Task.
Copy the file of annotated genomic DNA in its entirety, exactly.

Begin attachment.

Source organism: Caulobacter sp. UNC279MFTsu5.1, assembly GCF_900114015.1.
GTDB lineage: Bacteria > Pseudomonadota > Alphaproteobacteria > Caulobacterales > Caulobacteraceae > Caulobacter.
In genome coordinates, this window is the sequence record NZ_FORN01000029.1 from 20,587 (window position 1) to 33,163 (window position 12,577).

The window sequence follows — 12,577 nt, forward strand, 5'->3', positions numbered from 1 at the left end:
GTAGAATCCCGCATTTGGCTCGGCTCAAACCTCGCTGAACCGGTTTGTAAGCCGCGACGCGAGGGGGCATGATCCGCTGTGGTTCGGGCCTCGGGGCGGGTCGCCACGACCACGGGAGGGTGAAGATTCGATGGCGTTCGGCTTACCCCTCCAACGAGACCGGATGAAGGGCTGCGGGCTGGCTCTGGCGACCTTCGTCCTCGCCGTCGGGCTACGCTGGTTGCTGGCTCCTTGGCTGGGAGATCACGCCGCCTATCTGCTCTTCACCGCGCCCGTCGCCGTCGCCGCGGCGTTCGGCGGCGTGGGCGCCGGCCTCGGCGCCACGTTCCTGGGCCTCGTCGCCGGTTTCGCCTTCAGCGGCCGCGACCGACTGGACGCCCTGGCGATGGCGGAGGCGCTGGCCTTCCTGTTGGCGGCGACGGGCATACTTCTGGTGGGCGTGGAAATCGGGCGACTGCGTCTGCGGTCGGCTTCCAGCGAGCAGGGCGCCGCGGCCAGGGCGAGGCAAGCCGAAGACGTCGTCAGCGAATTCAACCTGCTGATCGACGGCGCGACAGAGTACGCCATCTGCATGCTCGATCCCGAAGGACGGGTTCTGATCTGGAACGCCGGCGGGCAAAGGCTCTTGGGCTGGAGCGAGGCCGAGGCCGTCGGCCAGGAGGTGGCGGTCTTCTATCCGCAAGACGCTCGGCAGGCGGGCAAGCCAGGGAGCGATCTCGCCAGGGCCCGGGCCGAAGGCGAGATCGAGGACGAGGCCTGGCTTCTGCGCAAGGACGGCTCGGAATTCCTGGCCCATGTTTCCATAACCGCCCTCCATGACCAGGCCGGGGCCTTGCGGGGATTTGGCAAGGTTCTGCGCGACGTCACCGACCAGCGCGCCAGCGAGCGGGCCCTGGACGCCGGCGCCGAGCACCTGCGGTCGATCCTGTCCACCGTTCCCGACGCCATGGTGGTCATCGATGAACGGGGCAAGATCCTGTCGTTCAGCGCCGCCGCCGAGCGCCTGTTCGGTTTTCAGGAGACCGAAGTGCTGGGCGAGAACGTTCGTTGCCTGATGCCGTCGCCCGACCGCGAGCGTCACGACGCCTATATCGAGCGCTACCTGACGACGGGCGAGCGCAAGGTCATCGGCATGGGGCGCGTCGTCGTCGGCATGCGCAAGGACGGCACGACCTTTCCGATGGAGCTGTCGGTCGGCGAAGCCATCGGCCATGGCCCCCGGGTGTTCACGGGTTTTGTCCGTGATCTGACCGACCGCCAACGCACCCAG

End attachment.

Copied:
Source organism: Caulobacter sp. UNC279MFTsu5.1, assembly GCF_900114015.1.
GTDB lineage: Bacteria > Pseudomonadota > Alphaproteobacteria > Caulobacterales > Caulobacteraceae > Caulobacter.
In genome coordinates, this window is the sequence record NZ_FORN01000029.1 from 20,587 (window position 1) to 33,163 (window position 12,577).

The window sequence follows — 12,577 nt, forward strand, 5'->3', positions numbered from 1 at the left end:
GTAGAATCCCGCATTTGGCTCGGCTCAAACCTCGCTGAACCGGTTTGTAAGCCGCGACGCGAGGGGGCATGATCCGCTGTGGTTCGGGCCTCGGGGCGGGTCGCCACGACCACGGGAGGGTGAAGATTCGATGGCGTTCGGCTTACCCCTCCAACGAGACCGGATGAAGGGCTGCGGGCTGGCTCTGGCGACCTTCGTCCTCGCCGTCGGGCTACGCTGGTTGCTGGCTCCTTGGCTGGGAGATCACGCCGCCTATCTGCTCTTCACCGCGCCCGTCGCCGTCGCCGCGGCGTTCGGCGGCGTGGGCGCCGGCCTCGGCGCCACGTTCCTGGGCCTCGTCGCCGGTTTCGCCTTCAGCGGCCGCGACCGACTGGACGCCCTGGCGATGGCGGAGGCGCTGGCCTTCCTGTTGGCGGCGACGGGCATACTTCTGGTGGGCGTGGAAATCGGGCGACTGCGTCTGCGGTCGGCTTCCAGCGAGCAGGGCGCCGCGGCCAGGGCGAGGCAAGCCGAAGACGTCGTCAGCGAATTCAACCTGCTGATCGACGGCGCGACAGAGTACGCCATCTGCATGCTCGATCCCGAAGGACGGGTTCTGATCTGGAACGCCGGCGGGCAAAGGCTCTTGGGCTGGAGCGAGGCCGAGGCCGTCGGCCAGGAGGTGGCGGTCTTCTATCCGCAAGACGCTCGGCAGGCGGGCAAGCCAGGGAGCGATCTCGCCAGGGCCCGGGCCGAAGGCGAGATCGAGGACGAGGCCTGGCTTCTGCGCAAGGACGGCTCGGAATTCCTGGCCCATGTTTCCATAACCGCCCTCCATGACCAGGCCGGGGCCTTGCGGGGATTTGGCAAGGTTCTGCGCGACGTCACCGACCAGCGCGCCAGCGAGCGGGCCCTGGACGCCGGCGCCGAGCACCTGCGGTCGATCCTGTCCACCGTTCCCGACGCCATGGTGGTCATCGATGAACGGGGCAAGATCCTGTCGTTCAGCGCCGCCGCCGAGCGCCTGTTCGGTTTTCAGGAGACCGAAGTGCTGGGCGAGAACGTTCGTTGCCTGATGCCGTCGCCCGACCGCGAGCGTCACGACGCCTATATCGAGCGCTACCTGACGACGGGCGAGCGCAAGGTCATCGGCATGGGGCGCGTCGTCGTCGGCATGCGCAAGGACGGCACGACCTTTCCGATGGAGCTGTCGGTCGGCGAAGCCATCGGCCATGGCCCCCGGGTGTTCACGGGTTTTGTCCGTGATCTGACCGACCGCCAACGCACCCAG